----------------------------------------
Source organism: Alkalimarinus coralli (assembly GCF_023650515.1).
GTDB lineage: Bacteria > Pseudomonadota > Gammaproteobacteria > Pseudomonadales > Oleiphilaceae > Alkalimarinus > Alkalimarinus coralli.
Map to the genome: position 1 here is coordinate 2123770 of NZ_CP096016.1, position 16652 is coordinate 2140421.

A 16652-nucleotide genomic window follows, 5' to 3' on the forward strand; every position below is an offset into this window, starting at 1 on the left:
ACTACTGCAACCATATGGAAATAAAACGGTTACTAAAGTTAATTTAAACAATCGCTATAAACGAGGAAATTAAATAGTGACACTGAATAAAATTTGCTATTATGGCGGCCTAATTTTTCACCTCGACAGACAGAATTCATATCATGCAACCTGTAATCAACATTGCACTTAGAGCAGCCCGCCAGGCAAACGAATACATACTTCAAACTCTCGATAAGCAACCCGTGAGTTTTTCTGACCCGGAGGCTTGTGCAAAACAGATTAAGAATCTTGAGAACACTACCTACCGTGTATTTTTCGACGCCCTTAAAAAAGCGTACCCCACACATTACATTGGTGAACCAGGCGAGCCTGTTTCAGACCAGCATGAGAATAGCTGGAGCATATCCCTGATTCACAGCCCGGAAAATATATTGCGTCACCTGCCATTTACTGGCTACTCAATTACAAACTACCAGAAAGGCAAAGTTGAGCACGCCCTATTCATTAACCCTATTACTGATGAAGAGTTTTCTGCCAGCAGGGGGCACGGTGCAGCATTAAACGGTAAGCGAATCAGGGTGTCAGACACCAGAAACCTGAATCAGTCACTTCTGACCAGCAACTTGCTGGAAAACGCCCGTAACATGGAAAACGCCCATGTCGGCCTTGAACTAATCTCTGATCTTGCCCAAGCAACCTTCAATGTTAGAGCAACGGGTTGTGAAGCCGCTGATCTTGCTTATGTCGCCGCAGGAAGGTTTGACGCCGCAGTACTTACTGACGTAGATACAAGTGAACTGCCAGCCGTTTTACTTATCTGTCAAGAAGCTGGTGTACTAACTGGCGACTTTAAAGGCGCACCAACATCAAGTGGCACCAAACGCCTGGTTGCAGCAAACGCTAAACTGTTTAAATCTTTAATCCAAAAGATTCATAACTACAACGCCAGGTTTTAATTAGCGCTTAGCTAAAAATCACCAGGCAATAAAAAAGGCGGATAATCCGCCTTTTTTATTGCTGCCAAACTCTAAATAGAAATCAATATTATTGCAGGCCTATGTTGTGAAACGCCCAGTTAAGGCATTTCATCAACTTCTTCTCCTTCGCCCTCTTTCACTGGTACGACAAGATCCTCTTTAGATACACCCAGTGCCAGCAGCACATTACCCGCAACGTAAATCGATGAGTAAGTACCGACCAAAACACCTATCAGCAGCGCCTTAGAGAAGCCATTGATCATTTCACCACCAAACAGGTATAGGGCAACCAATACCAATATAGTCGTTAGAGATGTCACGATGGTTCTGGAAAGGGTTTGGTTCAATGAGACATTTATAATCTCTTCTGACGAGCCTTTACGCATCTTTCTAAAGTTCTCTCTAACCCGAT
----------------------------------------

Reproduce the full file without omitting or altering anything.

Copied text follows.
Source organism: Alkalimarinus coralli (assembly GCF_023650515.1).
GTDB lineage: Bacteria > Pseudomonadota > Gammaproteobacteria > Pseudomonadales > Oleiphilaceae > Alkalimarinus > Alkalimarinus coralli.
Map to the genome: position 1 here is coordinate 2123770 of NZ_CP096016.1, position 16652 is coordinate 2140421.

A 16652-nucleotide genomic window follows, 5' to 3' on the forward strand; every position below is an offset into this window, starting at 1 on the left:
ACTACTGCAACCATATGGAAATAAAACGGTTACTAAAGTTAATTTAAACAATCGCTATAAACGAGGAAATTAAATAGTGACACTGAATAAAATTTGCTATTATGGCGGCCTAATTTTTCACCTCGACAGACAGAATTCATATCATGCAACCTGTAATCAACATTGCACTTAGAGCAGCCCGCCAGGCAAACGAATACATACTTCAAACTCTCGATAAGCAACCCGTGAGTTTTTCTGACCCGGAGGCTTGTGCAAAACAGATTAAGAATCTTGAGAACACTACCTACCGTGTATTTTTCGACGCCCTTAAAAAAGCGTACCCCACACATTACATTGGTGAACCAGGCGAGCCTGTTTCAGACCAGCATGAGAATAGCTGGAGCATATCCCTGATTCACAGCCCGGAAAATATATTGCGTCACCTGCCATTTACTGGCTACTCAATTACAAACTACCAGAAAGGCAAAGTTGAGCACGCCCTATTCATTAACCCTATTACTGATGAAGAGTTTTCTGCCAGCAGGGGGCACGGTGCAGCATTAAACGGTAAGCGAATCAGGGTGTCAGACACCAGAAACCTGAATCAGTCACTTCTGACCAGCAACTTGCTGGAAAACGCCCGTAACATGGAAAACGCCCATGTCGGCCTTGAACTAATCTCTGATCTTGCCCAAGCAACCTTCAATGTTAGAGCAACGGGTTGTGAAGCCGCTGATCTTGCTTATGTCGCCGCAGGAAGGTTTGACGCCGCAGTACTTACTGACGTAGATACAAGTGAACTGCCAGCCGTTTTACTTATCTGTCAAGAAGCTGGTGTACTAACTGGCGACTTTAAAGGCGCACCAACATCAAGTGGCACCAAACGCCTGGTTGCAGCAAACGCTAAACTGTTTAAATCTTTAATCCAAAAGATTCATAACTACAACGCCAGGTTTTAATTAGCGCTTAGCTAAAAATCACCAGGCAATAAAAAAGGCGGATAATCCGCCTTTTTTATTGCTGCCAAACTCTAAATAGAAATCAATATTATTGCAGGCCTATGTTGTGAAACGCCCAGTTAAGGCATTTCATCAACTTCTTCTCCTTCGCCCTCTTTCACTGGTACGACAAGATCCTCTTTAGATACACCCAGTGCCAGCAGCACATTACCCGCAACGTAAATCGATGAGTAAGTACCGACCAAAACACCTATCAGCAGCGCCTTAGAGAAGCCATTGATCATTTCACCACCAAACAGGTATAGGGCAACCAATACCAATATAGTCGTTAGAGATGTCACGATGGTTCTGGAAAGGGTTTGGTTCAATGAGACATTTATAATCTCTTCTGACGAGCCTTTACGCATCTTTCTAAAGTTCTCTCTAACCCGAT